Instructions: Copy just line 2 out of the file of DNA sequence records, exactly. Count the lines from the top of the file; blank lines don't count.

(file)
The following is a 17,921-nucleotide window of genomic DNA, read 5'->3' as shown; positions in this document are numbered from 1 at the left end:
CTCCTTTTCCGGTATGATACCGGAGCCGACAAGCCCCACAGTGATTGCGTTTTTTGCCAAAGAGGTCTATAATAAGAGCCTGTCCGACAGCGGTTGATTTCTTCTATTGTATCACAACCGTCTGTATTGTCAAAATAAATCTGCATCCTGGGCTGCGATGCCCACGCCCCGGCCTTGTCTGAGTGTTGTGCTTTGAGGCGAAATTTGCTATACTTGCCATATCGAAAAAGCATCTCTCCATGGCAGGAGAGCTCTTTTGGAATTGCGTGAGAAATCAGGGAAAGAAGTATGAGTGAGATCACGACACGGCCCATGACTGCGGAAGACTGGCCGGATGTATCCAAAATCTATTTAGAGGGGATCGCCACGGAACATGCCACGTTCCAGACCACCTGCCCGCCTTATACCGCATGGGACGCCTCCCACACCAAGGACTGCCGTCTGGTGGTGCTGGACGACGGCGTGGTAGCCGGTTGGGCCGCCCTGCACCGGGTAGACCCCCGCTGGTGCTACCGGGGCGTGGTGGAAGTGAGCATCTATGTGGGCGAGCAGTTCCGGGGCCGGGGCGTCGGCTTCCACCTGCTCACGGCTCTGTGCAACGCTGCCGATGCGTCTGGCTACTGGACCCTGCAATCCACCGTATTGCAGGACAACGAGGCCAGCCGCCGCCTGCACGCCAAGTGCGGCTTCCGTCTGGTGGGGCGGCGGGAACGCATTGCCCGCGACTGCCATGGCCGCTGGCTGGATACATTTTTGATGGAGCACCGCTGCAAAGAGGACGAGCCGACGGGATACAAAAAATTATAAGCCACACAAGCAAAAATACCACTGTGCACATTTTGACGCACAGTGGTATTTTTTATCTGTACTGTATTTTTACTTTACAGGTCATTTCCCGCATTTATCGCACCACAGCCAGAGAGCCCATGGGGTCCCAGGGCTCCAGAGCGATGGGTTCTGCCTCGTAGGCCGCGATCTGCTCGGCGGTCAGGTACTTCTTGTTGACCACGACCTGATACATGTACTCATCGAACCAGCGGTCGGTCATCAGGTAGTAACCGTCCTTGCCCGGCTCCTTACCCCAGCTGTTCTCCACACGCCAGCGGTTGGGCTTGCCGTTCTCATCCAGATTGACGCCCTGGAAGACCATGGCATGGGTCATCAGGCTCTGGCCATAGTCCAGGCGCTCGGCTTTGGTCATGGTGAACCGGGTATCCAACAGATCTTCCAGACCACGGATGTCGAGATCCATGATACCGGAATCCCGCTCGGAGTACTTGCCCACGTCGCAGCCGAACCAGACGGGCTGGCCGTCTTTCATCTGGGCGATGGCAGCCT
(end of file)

CTCCTTTTCCGGTATGATACCGGAGCCGACAAGCCCCACAGTGATTGCGTTTTTTGCCAAAGAGGTCTATAATAAGAGCCTGTCCGACAGCGGTTGATTTCTTCTATTGTATCACAACCGTCTGTATTGTCAAAATAAATCTGCATCCTGGGCTGCGATGCCCACGCCCCGGCCTTGTCTGAGTGTTGTGCTTTGAGGCGAAATTTGCTATACTTGCCATATCGAAAAAGCATCTCTCCATGGCAGGAGAGCTCTTTTGGAATTGCGTGAGAAATCAGGGAAAGAAGTATGAGTGAGATCACGACACGGCCCATGACTGCGGAAGACTGGCCGGATGTATCCAAAATCTATTTAGAGGGGATCGCCACGGAACATGCCACGTTCCAGACCACCTGCCCGCCTTATACCGCATGGGACGCCTCCCACACCAAGGACTGCCGTCTGGTGGTGCTGGACGACGGCGTGGTAGCCGGTTGGGCCGCCCTGCACCGGGTAGACCCCCGCTGGTGCTACCGGGGCGTGGTGGAAGTGAGCATCTATGTGGGCGAGCAGTTCCGGGGCCGGGGCGTCGGCTTCCACCTGCTCACGGCTCTGTGCAACGCTGCCGATGCGTCTGGCTACTGGACCCTGCAATCCACCGTATTGCAGGACAACGAGGCCAGCCGCCGCCTGCACGCCAAGTGCGGCTTCCGTCTGGTGGGGCGGCGGGAACGCATTGCCCGCGACTGCCATGGCCGCTGGCTGGATACATTTTTGATGGAGCACCGCTGCAAAGAGGACGAGCCGACGGGATACAAAAAATTATAAGCCACACAAGCAAAAATACCACTGTGCACATTTTGACGCACAGTGGTATTTTTTATCTGTACTGTATTTTTACTTTACAGGTCATTTCCCGCATTTATCGCACCACAGCCAGAGAGCCCATGGGGTCCCAGGGCTCCAGAGCGATGGGTTCTGCCTCGTAGGCCGCGATCTGCTCGGCGGTCAGGTACTTCTTGTTGACCACGACCTGATACATGTACTCATCGAACCAGCGGTCGGTCATCAGGTAGTAACCGTCCTTGCCCGGCTCCTTACCCCAGCTGTTCTCCACACGCCAGCGGTTGGGCTTGCCGTTCTCATCCAGATTGACGCCCTGGAAGACCATGGCATGGGTCATCAGGCTCTGGCCATAGTCCAGGCGCTCGGCTTTGGTCATGGTGAACCGGGTATCCAACAGATCTTCCAGACCACGGATGTCGAGATCCATGATACCGGAATCCCGCTCGGAGTACTTGCCCACGTCGCAGCCGAACCAGACGGGCTGGCCGTCTTTCATCTGGGCGATGGCAGCCT